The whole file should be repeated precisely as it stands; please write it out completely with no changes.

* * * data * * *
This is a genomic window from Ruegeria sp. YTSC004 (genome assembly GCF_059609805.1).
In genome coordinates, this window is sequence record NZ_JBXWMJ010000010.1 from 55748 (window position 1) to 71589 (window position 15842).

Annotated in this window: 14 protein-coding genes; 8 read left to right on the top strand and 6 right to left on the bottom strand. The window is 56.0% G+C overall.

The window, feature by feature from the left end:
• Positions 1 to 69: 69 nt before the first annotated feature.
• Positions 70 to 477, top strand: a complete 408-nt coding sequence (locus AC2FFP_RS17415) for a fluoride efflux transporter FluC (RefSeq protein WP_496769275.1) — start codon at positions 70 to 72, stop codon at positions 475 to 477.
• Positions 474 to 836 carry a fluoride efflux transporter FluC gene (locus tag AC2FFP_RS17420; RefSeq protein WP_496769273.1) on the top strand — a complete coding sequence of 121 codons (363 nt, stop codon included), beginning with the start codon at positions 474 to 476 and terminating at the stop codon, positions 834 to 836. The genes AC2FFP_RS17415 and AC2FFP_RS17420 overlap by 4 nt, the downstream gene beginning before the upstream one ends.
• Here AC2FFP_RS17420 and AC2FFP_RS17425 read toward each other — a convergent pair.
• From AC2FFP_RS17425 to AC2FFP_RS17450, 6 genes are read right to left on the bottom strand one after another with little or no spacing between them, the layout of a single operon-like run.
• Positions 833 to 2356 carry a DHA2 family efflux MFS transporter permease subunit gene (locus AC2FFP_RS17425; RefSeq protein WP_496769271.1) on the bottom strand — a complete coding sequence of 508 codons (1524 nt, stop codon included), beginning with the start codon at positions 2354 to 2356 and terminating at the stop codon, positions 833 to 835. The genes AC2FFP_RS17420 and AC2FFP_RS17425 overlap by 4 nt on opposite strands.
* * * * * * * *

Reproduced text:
This is a genomic window from Ruegeria sp. YTSC004 (genome assembly GCF_059609805.1).
In genome coordinates, this window is sequence record NZ_JBXWMJ010000010.1 from 55748 (window position 1) to 71589 (window position 15842).

Annotated in this window: 14 protein-coding genes; 8 read left to right on the top strand and 6 right to left on the bottom strand. The window is 56.0% G+C overall.

The window, feature by feature from the left end:
• Positions 1 to 69: 69 nt before the first annotated feature.
• Positions 70 to 477, top strand: a complete 408-nt coding sequence (locus AC2FFP_RS17415) for a fluoride efflux transporter FluC (RefSeq protein WP_496769275.1) — start codon at positions 70 to 72, stop codon at positions 475 to 477.
• Positions 474 to 836 carry a fluoride efflux transporter FluC gene (locus tag AC2FFP_RS17420; RefSeq protein WP_496769273.1) on the top strand — a complete coding sequence of 121 codons (363 nt, stop codon included), beginning with the start codon at positions 474 to 476 and terminating at the stop codon, positions 834 to 836. The genes AC2FFP_RS17415 and AC2FFP_RS17420 overlap by 4 nt, the downstream gene beginning before the upstream one ends.
• Here AC2FFP_RS17420 and AC2FFP_RS17425 read toward each other — a convergent pair.
• From AC2FFP_RS17425 to AC2FFP_RS17450, 6 genes are read right to left on the bottom strand one after another with little or no spacing between them, the layout of a single operon-like run.
• Positions 833 to 2356 carry a DHA2 family efflux MFS transporter permease subunit gene (locus AC2FFP_RS17425; RefSeq protein WP_496769271.1) on the bottom strand — a complete coding sequence of 508 codons (1524 nt, stop codon included), beginning with the start codon at positions 2354 to 2356 and terminating at the stop codon, positions 833 to 835. The genes AC2FFP_RS17420 and AC2FFP_RS17425 overlap by 4 nt on opposite strands.